Rural - urban differences in determinants of patient satisfaction with primary care
Ines Weinhold and
Social Science & Medicine, 2018, vol. 212, issue C, 76-85
In light of the rising regional inequalities in primary care provider supply, to ensure equitable access is a pressing issue in health policy. Most policy approaches fall short in considering the patient perspective when defining shortage areas. As a consequence, implementations of new service delivery models might fail to be responsive to patients' expectations. To explore regional differences in the relative importance of structure and process attributes as drivers of patient satisfaction with local primary care, we collected data from residents of three objectively well-supplied urban and six objectively worse-supplied rural areas in Germany and tested a multi-group structural equation model. The results suggest that the relative importance of care attributes is different among the regional conditions rural and urban. Regardless of regional constraints, the strongest determinants of satisfaction are not related to structural aspects but are concerned with the quality of the doctor-patient relationship. A lack of available choices and a higher tolerance in terms of distances provide possible explanations for the results. The high importance rural residents attribute to the interpersonal relation should not be neglected in the re-organization of traditional service delivery in rural areas.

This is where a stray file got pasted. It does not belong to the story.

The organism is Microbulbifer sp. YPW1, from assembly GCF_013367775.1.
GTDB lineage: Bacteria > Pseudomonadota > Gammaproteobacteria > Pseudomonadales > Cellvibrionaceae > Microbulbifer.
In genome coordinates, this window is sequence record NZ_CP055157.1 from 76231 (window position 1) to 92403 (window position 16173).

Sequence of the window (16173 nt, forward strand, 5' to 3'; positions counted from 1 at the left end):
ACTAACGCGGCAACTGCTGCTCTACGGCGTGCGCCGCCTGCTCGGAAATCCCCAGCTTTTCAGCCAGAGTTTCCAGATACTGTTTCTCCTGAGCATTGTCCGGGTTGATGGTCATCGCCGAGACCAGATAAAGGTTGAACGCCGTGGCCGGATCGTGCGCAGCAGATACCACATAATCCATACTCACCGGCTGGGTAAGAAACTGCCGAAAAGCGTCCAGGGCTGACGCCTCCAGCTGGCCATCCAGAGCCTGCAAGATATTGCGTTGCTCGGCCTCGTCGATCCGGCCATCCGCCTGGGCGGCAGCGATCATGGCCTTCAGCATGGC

Keywords: Rural health care; Patient perspective; Primary care evaluation; Structural equation model (search for similar items in EconPapers)
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